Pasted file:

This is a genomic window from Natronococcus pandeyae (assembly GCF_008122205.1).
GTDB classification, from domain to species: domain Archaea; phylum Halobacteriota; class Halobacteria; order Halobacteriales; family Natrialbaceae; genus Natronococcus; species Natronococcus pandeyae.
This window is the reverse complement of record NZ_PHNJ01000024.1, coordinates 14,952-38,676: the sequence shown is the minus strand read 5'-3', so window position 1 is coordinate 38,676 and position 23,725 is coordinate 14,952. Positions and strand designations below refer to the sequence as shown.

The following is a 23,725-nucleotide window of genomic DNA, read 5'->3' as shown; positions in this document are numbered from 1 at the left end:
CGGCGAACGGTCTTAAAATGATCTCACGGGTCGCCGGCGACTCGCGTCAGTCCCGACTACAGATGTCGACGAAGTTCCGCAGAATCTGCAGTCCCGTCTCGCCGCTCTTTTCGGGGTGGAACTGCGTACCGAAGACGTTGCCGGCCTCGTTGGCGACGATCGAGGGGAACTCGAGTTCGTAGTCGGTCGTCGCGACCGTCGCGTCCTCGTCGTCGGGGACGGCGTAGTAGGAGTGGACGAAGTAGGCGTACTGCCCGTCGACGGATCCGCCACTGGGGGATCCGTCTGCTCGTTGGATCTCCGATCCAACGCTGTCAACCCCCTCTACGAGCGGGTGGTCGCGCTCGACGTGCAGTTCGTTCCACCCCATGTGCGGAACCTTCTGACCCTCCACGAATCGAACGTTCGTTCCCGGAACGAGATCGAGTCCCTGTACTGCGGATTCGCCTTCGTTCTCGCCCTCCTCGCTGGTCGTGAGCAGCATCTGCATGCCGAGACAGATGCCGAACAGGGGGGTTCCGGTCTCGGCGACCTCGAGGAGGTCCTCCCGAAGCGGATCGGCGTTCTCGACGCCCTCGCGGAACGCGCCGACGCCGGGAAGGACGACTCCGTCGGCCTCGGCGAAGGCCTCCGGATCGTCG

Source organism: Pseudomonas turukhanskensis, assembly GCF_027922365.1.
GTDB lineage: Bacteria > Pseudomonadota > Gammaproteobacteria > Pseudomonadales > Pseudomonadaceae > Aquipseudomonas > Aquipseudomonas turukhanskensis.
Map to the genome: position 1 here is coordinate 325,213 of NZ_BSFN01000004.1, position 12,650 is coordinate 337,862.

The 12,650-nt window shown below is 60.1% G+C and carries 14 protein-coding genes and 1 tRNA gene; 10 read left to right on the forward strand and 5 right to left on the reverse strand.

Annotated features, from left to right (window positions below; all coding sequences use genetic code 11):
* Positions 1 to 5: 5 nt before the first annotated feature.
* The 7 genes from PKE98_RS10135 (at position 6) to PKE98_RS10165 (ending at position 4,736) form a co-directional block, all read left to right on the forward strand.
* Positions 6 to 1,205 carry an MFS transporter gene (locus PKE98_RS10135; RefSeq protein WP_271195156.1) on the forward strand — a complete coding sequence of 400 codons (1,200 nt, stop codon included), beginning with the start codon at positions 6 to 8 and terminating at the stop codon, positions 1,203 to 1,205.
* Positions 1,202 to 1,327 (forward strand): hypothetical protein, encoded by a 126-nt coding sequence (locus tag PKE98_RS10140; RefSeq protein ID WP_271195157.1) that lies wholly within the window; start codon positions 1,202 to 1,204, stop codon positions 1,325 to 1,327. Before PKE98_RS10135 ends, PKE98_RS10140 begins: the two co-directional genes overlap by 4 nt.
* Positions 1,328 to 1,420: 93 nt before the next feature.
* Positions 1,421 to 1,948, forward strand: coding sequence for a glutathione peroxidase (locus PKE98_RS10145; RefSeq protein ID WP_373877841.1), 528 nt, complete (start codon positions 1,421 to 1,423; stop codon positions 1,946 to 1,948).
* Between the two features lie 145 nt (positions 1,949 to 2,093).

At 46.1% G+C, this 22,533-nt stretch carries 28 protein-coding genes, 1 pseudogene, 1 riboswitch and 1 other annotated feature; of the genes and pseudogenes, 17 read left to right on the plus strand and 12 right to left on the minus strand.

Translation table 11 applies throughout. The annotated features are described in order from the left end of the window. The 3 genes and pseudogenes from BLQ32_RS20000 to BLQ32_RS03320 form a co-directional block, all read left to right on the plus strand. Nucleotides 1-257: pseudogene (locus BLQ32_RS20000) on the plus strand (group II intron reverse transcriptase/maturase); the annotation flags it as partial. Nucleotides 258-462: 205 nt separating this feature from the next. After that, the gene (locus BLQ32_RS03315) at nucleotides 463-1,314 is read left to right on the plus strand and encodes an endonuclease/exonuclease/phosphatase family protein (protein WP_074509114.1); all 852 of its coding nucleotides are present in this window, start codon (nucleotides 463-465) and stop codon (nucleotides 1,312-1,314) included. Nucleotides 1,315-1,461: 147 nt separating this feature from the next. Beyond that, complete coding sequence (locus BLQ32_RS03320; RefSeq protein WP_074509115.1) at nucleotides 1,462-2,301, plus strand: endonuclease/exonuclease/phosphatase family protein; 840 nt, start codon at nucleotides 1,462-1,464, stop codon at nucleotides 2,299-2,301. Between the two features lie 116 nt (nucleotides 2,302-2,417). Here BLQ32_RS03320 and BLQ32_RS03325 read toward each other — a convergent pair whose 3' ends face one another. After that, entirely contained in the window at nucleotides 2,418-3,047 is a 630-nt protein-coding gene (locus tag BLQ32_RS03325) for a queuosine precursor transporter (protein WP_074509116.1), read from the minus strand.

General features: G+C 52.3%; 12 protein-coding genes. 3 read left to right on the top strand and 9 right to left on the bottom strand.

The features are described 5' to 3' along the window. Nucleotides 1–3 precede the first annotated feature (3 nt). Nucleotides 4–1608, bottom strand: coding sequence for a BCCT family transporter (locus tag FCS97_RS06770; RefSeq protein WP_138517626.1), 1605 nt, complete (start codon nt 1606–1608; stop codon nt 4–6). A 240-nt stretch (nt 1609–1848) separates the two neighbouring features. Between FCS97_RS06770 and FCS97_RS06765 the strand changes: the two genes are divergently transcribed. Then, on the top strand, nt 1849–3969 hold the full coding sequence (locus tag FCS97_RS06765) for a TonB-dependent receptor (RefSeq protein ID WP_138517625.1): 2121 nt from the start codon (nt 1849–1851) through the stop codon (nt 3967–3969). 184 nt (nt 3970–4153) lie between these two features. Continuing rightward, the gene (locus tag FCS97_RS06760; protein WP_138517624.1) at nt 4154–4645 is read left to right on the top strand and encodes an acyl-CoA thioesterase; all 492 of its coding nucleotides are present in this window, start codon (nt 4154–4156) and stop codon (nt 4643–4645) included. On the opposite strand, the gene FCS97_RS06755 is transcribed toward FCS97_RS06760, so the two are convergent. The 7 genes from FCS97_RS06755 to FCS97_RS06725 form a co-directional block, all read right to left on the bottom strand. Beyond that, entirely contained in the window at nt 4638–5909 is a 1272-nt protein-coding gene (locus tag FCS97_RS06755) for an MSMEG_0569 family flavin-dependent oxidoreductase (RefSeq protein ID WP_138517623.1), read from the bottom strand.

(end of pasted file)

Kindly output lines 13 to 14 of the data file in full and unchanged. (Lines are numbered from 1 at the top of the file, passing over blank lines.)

* Positions 6 to 1,205 carry an MFS transporter gene (locus PKE98_RS10135; RefSeq protein WP_271195156.1) on the forward strand — a complete coding sequence of 400 codons (1,200 nt, stop codon included), beginning with the start codon at positions 6 to 8 and terminating at the stop codon, positions 1,203 to 1,205.
* Positions 1,202 to 1,327 (forward strand): hypothetical protein, encoded by a 126-nt coding sequence (locus tag PKE98_RS10140; RefSeq protein ID WP_271195157.1) that lies wholly within the window; start codon positions 1,202 to 1,204, stop codon positions 1,325 to 1,327. Before PKE98_RS10135 ends, PKE98_RS10140 begins: the two co-directional genes overlap by 4 nt.